I've been having a problem lately with Samwise, my youngest corgi, relating to sensitive skin... I think. He's constantly itchy. I took him to the vet and she thought it was a food allergy, so I changed his food to another food in the same brand, but with a different main ingredient (Blue Buffalo Basic salmon flavor). It helped stiffen his stool and got rid of the hot spots, but he's still itchy.

I then thought maybe it was the detergent I use to clean his bedding once in a while, so I've just been using hot water to sanitize them. I don't think that was it either. I called the vet and she suggested it was all in his head; maybe he's suffering from anxiety. I know my dog and that definitely wasn't it either. Sam is the most laid back dog I've ever known. On top of that, he scratches all night long. While it's definitely a great alarm clock at 5AM, I feel like he's uncomfortable and that bothers me.

I don't even know :(. The Dr's. Foster &Smith Itch Stop shampoo I use on him gives him temporary relief because it has lidocaine and hydrocortisone, which dulls the itching, but it wears off fast. I noticed that his fur gets oily very quickly, if that helps. Any ideas on what's causing this?

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Have you tried grain free dog food. Orijen cost a lot but it has worked wonders for my babies. Instead of grains like corn, rice etc it has things like sweet potatoes and greens.


I don't think I've ever seen Orijen in the big pet food stores, but I've heard of it. It can't be much more expensive than their current food.

I can''t buy it hear so I go on line. Go to  Mr.Chewy.com  they carry every type of Orijen and many others. I pick a brand then check out their web site before I buy one. Shipping is free over $49. This saves me gas money and gives me greater choices. Hope you can find one that helps.

There is a world full of things he could be allergic to--literally. If your vet suggested it could be in his head, then frankly I'd be looking for a new vet who is willing to help you find out the cause. That's not the kind of attitude a vet should have!

Yea, I was kind of offended by the comment that it's all in his head. I like my veterinary clinic because it's brand new and they have everything under the sun, but I dislike the fact that you can't make an appointment. So, my dogs have seen just about every vet there, but none of them know my dogs well.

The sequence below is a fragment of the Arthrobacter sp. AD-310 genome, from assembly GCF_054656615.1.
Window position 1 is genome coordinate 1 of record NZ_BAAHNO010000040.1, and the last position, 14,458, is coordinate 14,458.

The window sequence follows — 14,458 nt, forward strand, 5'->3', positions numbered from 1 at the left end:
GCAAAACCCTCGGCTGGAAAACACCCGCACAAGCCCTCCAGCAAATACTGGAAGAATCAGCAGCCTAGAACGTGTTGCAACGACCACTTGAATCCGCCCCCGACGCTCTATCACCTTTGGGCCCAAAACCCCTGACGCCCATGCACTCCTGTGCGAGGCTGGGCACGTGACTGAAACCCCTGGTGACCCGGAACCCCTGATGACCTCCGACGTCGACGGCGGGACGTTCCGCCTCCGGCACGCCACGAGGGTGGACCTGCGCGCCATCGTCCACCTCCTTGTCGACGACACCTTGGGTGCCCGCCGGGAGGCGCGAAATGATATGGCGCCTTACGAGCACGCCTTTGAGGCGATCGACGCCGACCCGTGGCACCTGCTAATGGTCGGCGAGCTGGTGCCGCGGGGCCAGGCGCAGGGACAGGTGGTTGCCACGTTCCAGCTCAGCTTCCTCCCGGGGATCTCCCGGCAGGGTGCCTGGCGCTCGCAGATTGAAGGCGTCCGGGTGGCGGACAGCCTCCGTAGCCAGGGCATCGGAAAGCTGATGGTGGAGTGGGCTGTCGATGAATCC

It is probably not the dog food. It is WAY more common for them to have environmental allergies. Often dogs with food allergies will also have allergies to grass, pollen, dust, etc. I totally agree with Chris that if your vet tried 1 thing and then said its all in his head I would DEFINITELY be looking for a new vet.

As for the food, to do a true food trial you need to put your dog on a completely different protein and carb source, all of Blue Buffalo Basics include potato so if that is the allergen then switching just proteins won't help. Also, food trials  need to be a minimum of 10 weeks with NO other food given during that entire time. If the dog is on a restricted kibble and then you give other treats or an occassional table scrap the whole food trial goes out the window.

My guess, and most obvious and common cause, is he has environmental allergies. A short course of Temaril-P or just straight prednisone and then follow up with daily benadryl should take care of that until allergy season is over.

Hi Nicole, how often do you bath Samwise?

About every 4-6 weeks with daily brushing in between baths. I usually bathe them myself because I feel that it increases their bond to me.

Hi Nicole, you can decrease to 3-4 baths with shampoo a year, add a tea spoon of oil to his food and turn on the humidifier at home.

As far as environmental allergies go, keep a wet towel near your front door, wipe down his coat / paws upon every entry.

If the vet suggested a food allergy and then a behavioral thing, I'd ask if there is anyone you can see at your clinic with more experience with allergies.  Or switch clinics, or ask for a referral to a specialist in animal dermatology.  Since allergies take time to diagnose (and Melissa is right - food allergies are far less common than environmental) it's important to be able to see the same person through the process of diagnosis.  

Mishka's first allergy season was pretty mild and the symptoms looked like a simple yeast infection.  This year we skipped the mild symptoms and went straight to the nonstop scratching and chewing his feet to bleeding.  It was SO GREAT to call up the dermatologist we already knew, get an appointment the next day, and get his symptoms under control (Temaril-P followed by an antihistamine) before he developed a secondary infection.

Another thing we were instructed to do with Mishka (environmental allergies, March through November - yay California!) was bathe him every other week.  Not necessarily a good thing for every dog, but it does seem to help him.  We use a very mild shampoo, pre-diluted in a squeeze bottle, to help get as much pollen, etc. out of his coat as possible and we rinse until there are no bubbles and then rinse for another 3 minutes, just to be sure.  While the consensus is that most corgis don't need bathing very often, sometimes more frequent bathing might be suggested by your vet as an additional therapy - depending on the allergy diagnosis.

My Chrissy started the same thing.  She was scratching like crazy.  I changed her food and that took care of it.

 How long do you think it would take after you switched food to see a difference? 2 or 3 days?


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